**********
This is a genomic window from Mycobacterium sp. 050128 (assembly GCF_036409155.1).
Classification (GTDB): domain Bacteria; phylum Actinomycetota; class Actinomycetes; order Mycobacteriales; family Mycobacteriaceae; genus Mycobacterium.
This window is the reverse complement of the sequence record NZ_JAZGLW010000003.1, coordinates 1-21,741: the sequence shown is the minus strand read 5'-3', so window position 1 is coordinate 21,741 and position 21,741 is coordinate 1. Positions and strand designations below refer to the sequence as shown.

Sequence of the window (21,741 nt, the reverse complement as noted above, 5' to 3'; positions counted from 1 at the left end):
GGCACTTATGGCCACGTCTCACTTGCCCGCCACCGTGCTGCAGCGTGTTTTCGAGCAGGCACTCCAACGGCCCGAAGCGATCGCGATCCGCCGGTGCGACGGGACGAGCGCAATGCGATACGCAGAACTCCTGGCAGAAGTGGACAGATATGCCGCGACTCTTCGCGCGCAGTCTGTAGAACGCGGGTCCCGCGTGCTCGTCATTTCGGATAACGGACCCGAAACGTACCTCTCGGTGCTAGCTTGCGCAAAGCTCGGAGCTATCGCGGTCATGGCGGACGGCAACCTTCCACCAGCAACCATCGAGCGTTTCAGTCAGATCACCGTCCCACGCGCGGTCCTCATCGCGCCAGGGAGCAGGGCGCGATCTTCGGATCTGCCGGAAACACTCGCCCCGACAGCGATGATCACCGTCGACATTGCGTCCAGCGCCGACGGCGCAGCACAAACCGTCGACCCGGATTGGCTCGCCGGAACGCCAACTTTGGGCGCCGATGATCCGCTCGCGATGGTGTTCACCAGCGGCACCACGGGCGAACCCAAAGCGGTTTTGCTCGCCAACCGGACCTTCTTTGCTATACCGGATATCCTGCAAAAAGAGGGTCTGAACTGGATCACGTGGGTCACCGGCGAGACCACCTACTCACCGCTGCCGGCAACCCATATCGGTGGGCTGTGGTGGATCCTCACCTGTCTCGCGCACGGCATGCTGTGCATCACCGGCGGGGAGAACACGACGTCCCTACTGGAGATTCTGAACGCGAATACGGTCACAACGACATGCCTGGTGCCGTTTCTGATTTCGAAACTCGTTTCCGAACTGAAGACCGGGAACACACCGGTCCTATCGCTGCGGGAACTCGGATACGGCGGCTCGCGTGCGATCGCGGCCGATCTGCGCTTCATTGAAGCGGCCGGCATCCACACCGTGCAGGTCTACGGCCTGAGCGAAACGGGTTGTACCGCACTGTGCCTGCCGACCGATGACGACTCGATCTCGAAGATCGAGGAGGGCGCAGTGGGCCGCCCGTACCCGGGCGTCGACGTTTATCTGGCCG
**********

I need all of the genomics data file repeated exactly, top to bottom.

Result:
This is a genomic window from Mycobacterium sp. 050128 (assembly GCF_036409155.1).
Classification (GTDB): domain Bacteria; phylum Actinomycetota; class Actinomycetes; order Mycobacteriales; family Mycobacteriaceae; genus Mycobacterium.
This window is the reverse complement of the sequence record NZ_JAZGLW010000003.1, coordinates 1-21,741: the sequence shown is the minus strand read 5'-3', so window position 1 is coordinate 21,741 and position 21,741 is coordinate 1. Positions and strand designations below refer to the sequence as shown.

Sequence of the window (21,741 nt, the reverse complement as noted above, 5' to 3'; positions counted from 1 at the left end):
GGCACTTATGGCCACGTCTCACTTGCCCGCCACCGTGCTGCAGCGTGTTTTCGAGCAGGCACTCCAACGGCCCGAAGCGATCGCGATCCGCCGGTGCGACGGGACGAGCGCAATGCGATACGCAGAACTCCTGGCAGAAGTGGACAGATATGCCGCGACTCTTCGCGCGCAGTCTGTAGAACGCGGGTCCCGCGTGCTCGTCATTTCGGATAACGGACCCGAAACGTACCTCTCGGTGCTAGCTTGCGCAAAGCTCGGAGCTATCGCGGTCATGGCGGACGGCAACCTTCCACCAGCAACCATCGAGCGTTTCAGTCAGATCACCGTCCCACGCGCGGTCCTCATCGCGCCAGGGAGCAGGGCGCGATCTTCGGATCTGCCGGAAACACTCGCCCCGACAGCGATGATCACCGTCGACATTGCGTCCAGCGCCGACGGCGCAGCACAAACCGTCGACCCGGATTGGCTCGCCGGAACGCCAACTTTGGGCGCCGATGATCCGCTCGCGATGGTGTTCACCAGCGGCACCACGGGCGAACCCAAAGCGGTTTTGCTCGCCAACCGGACCTTCTTTGCTATACCGGATATCCTGCAAAAAGAGGGTCTGAACTGGATCACGTGGGTCACCGGCGAGACCACCTACTCACCGCTGCCGGCAACCCATATCGGTGGGCTGTGGTGGATCCTCACCTGTCTCGCGCACGGCATGCTGTGCATCACCGGCGGGGAGAACACGACGTCCCTACTGGAGATTCTGAACGCGAATACGGTCACAACGACATGCCTGGTGCCGTTTCTGATTTCGAAACTCGTTTCCGAACTGAAGACCGGGAACACACCGGTCCTATCGCTGCGGGAACTCGGATACGGCGGCTCGCGTGCGATCGCGGCCGATCTGCGCTTCATTGAAGCGGCCGGCATCCACACCGTGCAGGTCTACGGCCTGAGCGAAACGGGTTGTACCGCACTGTGCCTGCCGACCGATGACGACTCGATCTCGAAGATCGAGGAGGGCGCAGTGGGCCGCCCGTACCCGGGCGTCGACGTTTATCTGGCCG